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BLOG UPDATE: C.A. "Brother Love" Hardmon mounted our Sunday Soapbox, and claimed he provided Mayor Teresa Pike Tomlinson with an "evidence packet" about Columbus Fire/EMS. He never said what she did with it - so we asked the mayor via e-mail....
Richard - I did receive the packet Brother Love refers to and it has been forwarded to our Internal Auditor as part of an ongoing Departmental Audit of the Fire/EMS Department. We are auditing all of our Public Safety Departments. The neither the GBI, DA or law enforcement are involved.
Teresa Pike Tomlinson
So there, Mr. Grassroots Unity Movement! Now we know why District Attorney Julia Slater hasn't acted on those allegations of corruption. She realizes John Redmond suddenly has become the next best thing to a prosecutor in town.
While we wait on the city auditor and hope he doesn't ask to see our tax returns, let's check other highlights from the last couple of days....
+ Which man walked into a local car repair shop - and demanded to be served ahead of everyone else, because he spent $70,000 on his Escalade? Doesn't he realize he was asking for a ridiculous overcharge for labor?
+ The Phenix City Council and School Board held their first combined meeting in years. Mayor Sonny Coulter actually apologized to the board members. Yet WRBL indicated "sparks" flew at times, without giving any details. When will reporters learn to leave a microphone close to Jimmy Wetzel at all times?
+ The U.S. Postal Service announced seven area post offices are on a "study" list for possible closure. The biggest surprise to me is Weston, since that office is right along Highway 520 - and since Webster County is so poor, "snail mail" still is considered a major daily event.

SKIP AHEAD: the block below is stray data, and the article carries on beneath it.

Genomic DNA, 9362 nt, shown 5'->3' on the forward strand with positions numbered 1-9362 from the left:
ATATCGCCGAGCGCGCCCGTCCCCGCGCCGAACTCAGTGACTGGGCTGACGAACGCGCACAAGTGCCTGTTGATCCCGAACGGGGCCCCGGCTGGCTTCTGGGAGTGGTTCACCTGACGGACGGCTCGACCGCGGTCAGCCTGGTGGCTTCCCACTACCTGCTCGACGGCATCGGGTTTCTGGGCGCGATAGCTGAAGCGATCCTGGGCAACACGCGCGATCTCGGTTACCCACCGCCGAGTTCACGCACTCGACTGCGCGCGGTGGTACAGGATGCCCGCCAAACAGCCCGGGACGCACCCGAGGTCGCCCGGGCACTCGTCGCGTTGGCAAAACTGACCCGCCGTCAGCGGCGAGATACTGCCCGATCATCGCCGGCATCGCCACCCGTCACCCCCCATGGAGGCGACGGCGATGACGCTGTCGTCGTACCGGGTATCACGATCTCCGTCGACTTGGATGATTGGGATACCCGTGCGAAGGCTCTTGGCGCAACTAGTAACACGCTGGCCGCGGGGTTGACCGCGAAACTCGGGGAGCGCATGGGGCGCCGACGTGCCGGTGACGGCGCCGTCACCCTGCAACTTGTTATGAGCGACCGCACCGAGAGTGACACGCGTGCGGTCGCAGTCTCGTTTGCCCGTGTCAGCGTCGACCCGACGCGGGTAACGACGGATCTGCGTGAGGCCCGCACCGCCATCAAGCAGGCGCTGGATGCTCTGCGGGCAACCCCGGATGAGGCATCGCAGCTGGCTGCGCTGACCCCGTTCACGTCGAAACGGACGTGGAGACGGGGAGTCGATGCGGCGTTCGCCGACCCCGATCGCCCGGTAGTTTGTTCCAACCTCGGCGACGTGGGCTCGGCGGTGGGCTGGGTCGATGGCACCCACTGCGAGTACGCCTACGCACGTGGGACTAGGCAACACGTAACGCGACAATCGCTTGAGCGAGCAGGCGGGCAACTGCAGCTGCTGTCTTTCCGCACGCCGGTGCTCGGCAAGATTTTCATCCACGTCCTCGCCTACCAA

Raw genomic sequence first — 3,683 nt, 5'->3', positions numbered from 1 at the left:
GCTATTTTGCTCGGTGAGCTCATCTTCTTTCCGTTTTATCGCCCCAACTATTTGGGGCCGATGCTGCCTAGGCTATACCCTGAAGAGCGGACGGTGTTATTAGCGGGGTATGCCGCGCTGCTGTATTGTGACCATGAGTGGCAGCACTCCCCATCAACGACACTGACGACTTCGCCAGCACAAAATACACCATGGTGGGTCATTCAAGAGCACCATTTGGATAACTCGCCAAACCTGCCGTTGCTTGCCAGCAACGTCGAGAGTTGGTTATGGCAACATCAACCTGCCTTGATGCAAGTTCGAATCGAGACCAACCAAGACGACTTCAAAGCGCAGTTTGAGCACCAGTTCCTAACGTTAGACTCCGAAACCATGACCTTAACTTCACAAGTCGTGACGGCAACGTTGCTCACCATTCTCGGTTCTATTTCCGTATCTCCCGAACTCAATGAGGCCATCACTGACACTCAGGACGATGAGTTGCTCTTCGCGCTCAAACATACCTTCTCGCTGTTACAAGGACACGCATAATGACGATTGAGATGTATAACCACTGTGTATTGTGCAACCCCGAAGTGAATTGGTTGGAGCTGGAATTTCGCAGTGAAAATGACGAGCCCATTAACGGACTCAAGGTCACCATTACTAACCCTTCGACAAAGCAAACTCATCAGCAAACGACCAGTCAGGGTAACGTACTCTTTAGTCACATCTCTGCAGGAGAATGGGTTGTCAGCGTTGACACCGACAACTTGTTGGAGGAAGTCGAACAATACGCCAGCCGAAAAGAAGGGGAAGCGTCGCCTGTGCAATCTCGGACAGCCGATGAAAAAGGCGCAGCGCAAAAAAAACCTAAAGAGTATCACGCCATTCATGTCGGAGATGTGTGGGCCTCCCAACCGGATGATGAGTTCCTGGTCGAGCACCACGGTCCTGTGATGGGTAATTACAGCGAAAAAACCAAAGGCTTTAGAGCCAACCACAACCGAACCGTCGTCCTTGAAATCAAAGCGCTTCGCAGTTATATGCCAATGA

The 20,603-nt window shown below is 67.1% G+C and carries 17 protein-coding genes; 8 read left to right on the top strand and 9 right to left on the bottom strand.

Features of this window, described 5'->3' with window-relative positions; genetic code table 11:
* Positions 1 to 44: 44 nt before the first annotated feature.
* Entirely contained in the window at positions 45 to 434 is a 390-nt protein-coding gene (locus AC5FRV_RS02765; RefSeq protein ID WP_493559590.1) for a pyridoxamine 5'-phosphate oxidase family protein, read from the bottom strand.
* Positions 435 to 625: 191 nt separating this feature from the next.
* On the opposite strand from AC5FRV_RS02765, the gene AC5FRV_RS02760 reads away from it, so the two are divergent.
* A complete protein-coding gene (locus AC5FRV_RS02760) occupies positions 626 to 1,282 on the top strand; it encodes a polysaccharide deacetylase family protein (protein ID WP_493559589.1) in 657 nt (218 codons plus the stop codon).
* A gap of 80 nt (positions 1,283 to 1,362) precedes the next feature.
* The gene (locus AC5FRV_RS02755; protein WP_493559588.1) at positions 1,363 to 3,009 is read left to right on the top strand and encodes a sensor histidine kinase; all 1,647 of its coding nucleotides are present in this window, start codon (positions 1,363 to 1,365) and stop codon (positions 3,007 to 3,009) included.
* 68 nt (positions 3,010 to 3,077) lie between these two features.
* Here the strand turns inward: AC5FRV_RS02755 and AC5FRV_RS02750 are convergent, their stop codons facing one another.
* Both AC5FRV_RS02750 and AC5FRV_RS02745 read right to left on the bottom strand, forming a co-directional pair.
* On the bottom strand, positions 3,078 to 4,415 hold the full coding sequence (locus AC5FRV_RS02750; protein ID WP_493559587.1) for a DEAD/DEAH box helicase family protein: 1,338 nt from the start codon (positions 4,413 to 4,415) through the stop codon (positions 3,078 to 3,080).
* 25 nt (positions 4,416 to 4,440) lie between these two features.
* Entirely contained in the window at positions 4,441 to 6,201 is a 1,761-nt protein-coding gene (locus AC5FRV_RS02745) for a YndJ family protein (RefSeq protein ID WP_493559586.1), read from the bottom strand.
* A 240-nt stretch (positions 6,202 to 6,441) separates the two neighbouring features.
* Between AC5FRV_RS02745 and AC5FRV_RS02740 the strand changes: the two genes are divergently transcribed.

(The list of possible postal closings in Russell County has Hatchechubbee and Pittsview - but NOT Hurtsboro. Apparently this is one lobbying campaign Robert Schweiger overlooked.)
+ Chick-Fil-A announced plans to give away half-gallons of iced tea during the first two weeks of August. But this special offer covers metro Atlanta - and the "metro" only extends to LaGrange. How many airport shuttle bus trips will be stopping at LaGrange Mall?
+ Two religious radio stations held a special "Christmas in July" day. I was a bit surprised WBOJ "88.5 the Truth" did that - since over at WFRC, the pro-Harold Camping preachers don't expect the world to survive until December at all.
+ Columbus American remained unbeaten in the Georgia Little League baseball tournament. American won 10-0 over East Marietta - which makes me wonder if former Parks Director Tony Adams showed up at the game, and which team he supported.
+ Instant Message to the National Football League's owners and players: OK, I'm glad you settled things. But please - do NOT tell me you "saved football." For one thing, the lockout happened during the OFF-season. For another thing, I really don't think Southeastern Conference players were going to stay home on Saturdays in solidarity with you.